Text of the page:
Given some of the data issues I mentioned, it’s really become impossible to run an investigation today without technology. For example, even for matters where paper documents are in scope, it’s commonplace now for physical documents to be scanned so they can be reviewed digitally alongside the other electronic evidence. Additionally, machine learning tools are essential to enabling efficient workflows and defensibly reducing large document populations.

One fundamental note about technology, though, is that it is not a replacement for quality reviewers and expertise. The tools will only produce results that are as accurate as the human inputs provided to them. Technology should be viewed as a means to enhancing the team and the review workflows, to achieve more precise results, efficiency, cost containment and high quality control.

What makes FTI Technology’s approach to managed review different from other firms?

We have multiple teams of experts who are truly specialists in their practice areas. Many firms have teams of generalists, but that’s not our approach. We have digital forensics experts who can provide defensible data collection for the most obscure and complex data sources, processing teams dedicated to processing in the most efficient way, e-discovery specialists who are masters of the technology and managed reviewer attorneys who provide legal perspective. That’s all in addition to our depth of experience with complex tools and technology workflows, as well as our approach to taking the time needed to tailor every workstream to the client’s case.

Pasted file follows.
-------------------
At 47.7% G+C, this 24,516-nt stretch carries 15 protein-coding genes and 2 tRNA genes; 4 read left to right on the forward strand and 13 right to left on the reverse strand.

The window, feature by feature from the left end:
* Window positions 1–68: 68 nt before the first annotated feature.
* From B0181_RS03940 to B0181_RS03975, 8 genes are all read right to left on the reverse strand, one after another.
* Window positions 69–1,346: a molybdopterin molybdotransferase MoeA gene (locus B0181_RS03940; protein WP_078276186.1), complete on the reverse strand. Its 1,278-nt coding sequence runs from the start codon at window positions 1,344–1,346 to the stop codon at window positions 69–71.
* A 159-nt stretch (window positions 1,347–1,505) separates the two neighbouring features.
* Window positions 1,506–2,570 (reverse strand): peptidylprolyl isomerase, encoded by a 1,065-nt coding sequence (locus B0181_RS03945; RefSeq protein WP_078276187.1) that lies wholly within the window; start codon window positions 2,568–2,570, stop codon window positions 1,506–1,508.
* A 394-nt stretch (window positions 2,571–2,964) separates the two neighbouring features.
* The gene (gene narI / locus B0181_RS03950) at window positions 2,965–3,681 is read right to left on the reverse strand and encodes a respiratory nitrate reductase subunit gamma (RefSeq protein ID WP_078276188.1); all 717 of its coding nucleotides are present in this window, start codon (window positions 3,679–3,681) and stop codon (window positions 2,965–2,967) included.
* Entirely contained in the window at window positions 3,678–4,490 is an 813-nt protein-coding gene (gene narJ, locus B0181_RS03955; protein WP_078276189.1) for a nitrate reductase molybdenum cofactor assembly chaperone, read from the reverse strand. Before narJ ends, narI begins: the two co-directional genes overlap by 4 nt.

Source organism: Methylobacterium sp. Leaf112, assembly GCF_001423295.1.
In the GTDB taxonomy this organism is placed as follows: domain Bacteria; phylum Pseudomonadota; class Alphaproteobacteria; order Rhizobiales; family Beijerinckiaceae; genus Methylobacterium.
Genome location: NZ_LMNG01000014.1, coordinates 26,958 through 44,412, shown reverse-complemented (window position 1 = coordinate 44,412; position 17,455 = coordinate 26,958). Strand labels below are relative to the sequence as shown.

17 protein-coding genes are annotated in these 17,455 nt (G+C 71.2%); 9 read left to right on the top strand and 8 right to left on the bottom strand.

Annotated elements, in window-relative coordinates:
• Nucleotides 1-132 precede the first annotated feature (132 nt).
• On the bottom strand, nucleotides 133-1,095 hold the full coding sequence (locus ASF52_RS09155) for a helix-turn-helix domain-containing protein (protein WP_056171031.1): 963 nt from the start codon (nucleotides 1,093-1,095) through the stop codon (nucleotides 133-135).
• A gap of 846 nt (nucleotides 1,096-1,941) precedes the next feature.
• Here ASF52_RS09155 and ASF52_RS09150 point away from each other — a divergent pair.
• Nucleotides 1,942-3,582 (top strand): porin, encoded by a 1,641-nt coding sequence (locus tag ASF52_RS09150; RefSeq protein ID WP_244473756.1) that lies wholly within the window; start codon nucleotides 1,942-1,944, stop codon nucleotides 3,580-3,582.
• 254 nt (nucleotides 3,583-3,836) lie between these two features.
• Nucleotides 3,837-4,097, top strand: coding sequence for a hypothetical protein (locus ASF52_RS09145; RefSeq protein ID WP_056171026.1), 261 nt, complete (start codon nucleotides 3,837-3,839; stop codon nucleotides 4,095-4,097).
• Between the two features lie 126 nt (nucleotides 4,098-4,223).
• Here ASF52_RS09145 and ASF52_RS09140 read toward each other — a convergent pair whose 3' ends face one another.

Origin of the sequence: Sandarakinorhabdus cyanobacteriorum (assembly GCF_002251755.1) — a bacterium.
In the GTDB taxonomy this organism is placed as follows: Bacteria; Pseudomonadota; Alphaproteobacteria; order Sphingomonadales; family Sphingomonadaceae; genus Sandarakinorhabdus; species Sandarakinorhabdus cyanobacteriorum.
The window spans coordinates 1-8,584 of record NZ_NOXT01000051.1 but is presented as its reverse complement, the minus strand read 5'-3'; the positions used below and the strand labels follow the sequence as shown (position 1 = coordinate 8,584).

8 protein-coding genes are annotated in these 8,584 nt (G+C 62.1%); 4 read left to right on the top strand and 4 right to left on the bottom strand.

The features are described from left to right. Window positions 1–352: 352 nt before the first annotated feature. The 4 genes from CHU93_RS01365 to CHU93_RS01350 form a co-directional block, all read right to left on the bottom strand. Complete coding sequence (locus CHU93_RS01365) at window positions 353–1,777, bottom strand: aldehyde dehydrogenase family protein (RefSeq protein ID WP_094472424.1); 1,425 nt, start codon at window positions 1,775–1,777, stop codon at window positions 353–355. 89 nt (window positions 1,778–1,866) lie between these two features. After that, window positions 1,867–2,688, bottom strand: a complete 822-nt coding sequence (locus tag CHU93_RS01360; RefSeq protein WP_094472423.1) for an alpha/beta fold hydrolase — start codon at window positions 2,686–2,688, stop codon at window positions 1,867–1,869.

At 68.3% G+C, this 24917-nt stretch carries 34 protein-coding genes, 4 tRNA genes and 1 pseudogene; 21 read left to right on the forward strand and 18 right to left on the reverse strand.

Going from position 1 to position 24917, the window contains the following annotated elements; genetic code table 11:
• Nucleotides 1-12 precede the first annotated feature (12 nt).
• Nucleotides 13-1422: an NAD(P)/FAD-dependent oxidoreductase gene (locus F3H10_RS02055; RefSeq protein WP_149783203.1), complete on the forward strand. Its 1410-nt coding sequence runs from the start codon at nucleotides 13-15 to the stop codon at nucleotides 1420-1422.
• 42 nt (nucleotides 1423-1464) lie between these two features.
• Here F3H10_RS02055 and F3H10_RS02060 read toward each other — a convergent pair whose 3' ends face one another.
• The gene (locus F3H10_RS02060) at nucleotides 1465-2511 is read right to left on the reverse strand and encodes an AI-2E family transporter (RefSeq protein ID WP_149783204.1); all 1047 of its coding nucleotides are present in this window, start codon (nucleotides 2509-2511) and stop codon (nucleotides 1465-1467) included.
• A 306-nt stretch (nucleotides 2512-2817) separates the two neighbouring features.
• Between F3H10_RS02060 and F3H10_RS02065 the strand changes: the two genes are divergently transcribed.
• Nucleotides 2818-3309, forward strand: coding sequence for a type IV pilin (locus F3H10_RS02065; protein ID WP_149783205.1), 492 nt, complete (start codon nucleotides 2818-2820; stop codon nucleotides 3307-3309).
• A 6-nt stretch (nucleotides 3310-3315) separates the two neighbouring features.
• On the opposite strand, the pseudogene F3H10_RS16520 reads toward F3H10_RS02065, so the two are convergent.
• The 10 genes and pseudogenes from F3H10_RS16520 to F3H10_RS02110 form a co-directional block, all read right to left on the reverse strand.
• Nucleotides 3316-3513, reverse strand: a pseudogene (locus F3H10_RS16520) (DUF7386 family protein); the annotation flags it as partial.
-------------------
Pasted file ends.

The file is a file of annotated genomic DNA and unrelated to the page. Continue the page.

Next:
What do you think is the most important feature a company should look for when selecting a partner for investigations or managed review?

Depth of expertise is the top factor. Providers should be able to demonstrate a long history of reliability, trustworthiness and integrity alongside practical skills and experience with handling complex investigations. When a provider can demonstrate that, it provides a comfort to clients and helps alleviate the stress and overwhelm that typically accompanies a high-stakes legal or regulatory issue.

Global reach is also important as many cases span multiple jurisdictions. For example, our international teams across Europe, the Middle East, the Americas and Asia Pacific enable a follow-the-sun approach, so that teams can ensure timely completion of reviews without the need to rush any phase of the project. This also enables localised support when certain aspects of an investigation must be handled in country.

Is there anything else you’d like to share about your personal approach?

I’m very communicative and transparency is important to me. I work closely with all the reviewers on my engagements to ensure we’re on the same page and that needs are met both for the client and for our people.

I think back to when work suddenly shut down during the start of the pandemic, and everyone was isolated. At the time, I was part of a team that was engaged on a two-year investigation. For the reviewers, this meant eight-hour workdays reviewing documents without any personal interactions, which can be very draining. When we started making a priority to hold daily calls and stay connected via group chats, I received a lot of feedback from the team that it was those touchpoints that lightened their days during that difficult time.

By communicating often with the team and making personal connections, I can support them in staying engaged and finding ways to ensure the project remains interesting and motivating to them. That human touch is very important, especially in managed review projects.  

The views expressed herein are those of the author(s) and not necessarily the views of FTI Consulting, its management, its subsidiaries, its affiliates, or its other professionals.